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Will the broom clean up Indian politics?

December 09, 2013 11:14 IST

Will the broom clean up Indian politics?

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Mayank Mishra

What kind of impact AAP's strong debut will have on the political discourse in the country, wonders Mayank Mishra

An impressive debut is not the only feature of the Arvind Kejriwal-led AAP in the elections. There have been instances of spectacular debuts by political parties. The N T Rama Rao-led Telugu Desam Party or Prafulla Kumar Mahanta's Asom Gana Parishad did even better in their maiden elections. However, the way AAP selected its candidates, arranged campaign finance, designed communication strategy and focused on issues might have a lasting impact on elections to follow.

AAP is perhaps the only party that relied completely on contributions from people to fund elections. It decided to collect Rs 20 crore by way of donations to contest the 70 Assembly seats in Delhi.

According to AAP’s website, since October 1, the party had received donations from as many as 21,010 people. While the bulk of the contribution (nearly Rs 14 crore) came from within the country, the party received Rs 2.17 crore from the US, Rs 1.4 crore from Hong Kong, Rs 62 lakh from the United Arab Emirates, Rs 58 lakh from Singapore and Rs 38 lakh from the UK.

AAP leaders said the party had sought to eliminate the influence of money and muscle power in elections. Anand Kumar, professor at Jawaharlal Nehru University and AAP leader, said “criminalisation of politics, use of black money in elections and decline of inner-party democracy” had hit the legitimacy of political processes and AAP was an attempt to set that right.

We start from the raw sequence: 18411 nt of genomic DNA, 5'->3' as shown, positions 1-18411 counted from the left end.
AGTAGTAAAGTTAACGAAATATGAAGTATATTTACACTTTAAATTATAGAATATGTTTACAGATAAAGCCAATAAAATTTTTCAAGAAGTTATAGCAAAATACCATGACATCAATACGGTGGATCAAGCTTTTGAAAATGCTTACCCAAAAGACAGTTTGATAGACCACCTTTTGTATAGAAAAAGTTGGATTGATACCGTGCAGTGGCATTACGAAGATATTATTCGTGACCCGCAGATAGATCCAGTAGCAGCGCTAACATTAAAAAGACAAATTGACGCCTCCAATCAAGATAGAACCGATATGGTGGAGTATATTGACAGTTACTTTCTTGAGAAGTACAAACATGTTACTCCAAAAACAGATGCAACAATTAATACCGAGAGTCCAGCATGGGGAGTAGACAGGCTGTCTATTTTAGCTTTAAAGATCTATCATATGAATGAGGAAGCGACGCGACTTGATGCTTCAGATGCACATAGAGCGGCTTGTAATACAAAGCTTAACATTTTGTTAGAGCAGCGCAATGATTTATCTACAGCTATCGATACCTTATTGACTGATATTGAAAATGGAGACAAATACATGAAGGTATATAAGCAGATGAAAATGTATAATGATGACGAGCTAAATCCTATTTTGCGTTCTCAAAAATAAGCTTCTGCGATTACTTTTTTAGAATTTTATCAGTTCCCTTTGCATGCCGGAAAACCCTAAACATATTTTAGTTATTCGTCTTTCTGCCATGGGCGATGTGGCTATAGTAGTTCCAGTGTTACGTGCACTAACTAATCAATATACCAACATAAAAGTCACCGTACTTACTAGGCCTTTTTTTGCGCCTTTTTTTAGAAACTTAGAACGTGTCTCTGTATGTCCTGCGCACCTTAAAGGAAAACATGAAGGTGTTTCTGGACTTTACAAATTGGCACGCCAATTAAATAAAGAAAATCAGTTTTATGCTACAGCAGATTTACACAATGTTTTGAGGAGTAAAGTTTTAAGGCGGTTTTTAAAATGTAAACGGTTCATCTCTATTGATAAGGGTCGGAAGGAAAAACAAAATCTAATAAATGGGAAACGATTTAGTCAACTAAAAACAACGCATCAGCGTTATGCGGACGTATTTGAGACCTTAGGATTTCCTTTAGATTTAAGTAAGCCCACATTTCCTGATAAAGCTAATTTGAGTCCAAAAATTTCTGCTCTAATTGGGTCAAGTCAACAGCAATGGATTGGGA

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Force of volunteers

Another unique feature about AAP has been the use of volunteers during the campaign. The party relied heavily on nearly 7,000 dedicated volunteers for a door-to-door campaign.

More than 80 per cent of volunteers were working professionals who either quit their jobs or took a break from work to campaign for AAP.

“The services sector makes up nearly 60 per cent of the country's gross domestic product. Many people, especially in metros like Delhi, work in sectors whose voices are rarely heard. They were part of Anna Hazare's campaign. They took to the streets following the horrible incident with the girl last year. The same set of people are asserting themselves through the Aam Aadmi Party,” explains Anand Pradhan, who teaches at Indian Institute of Mass Communication (IIMC).

Mass appeal

Through its unique campaign strategy, it managed to get support from all sections of the electorate. Not only did it do well in constituencies dominated by the upper-middle class (New Delhi) but also where migrants from Uttar Pradesh and Bihar (East Delhi) live.

A Centre for the Study of Developing Societies (CSDS) survey during the 2003 Assembly elections noted that less than a tenth of these migrants were in well-paid professional jobs. Most of them, 34 per cent for those from Bihar and 27 per cent for Uttar Pradesh, end up in lowly paid jobs in the unorganised sector.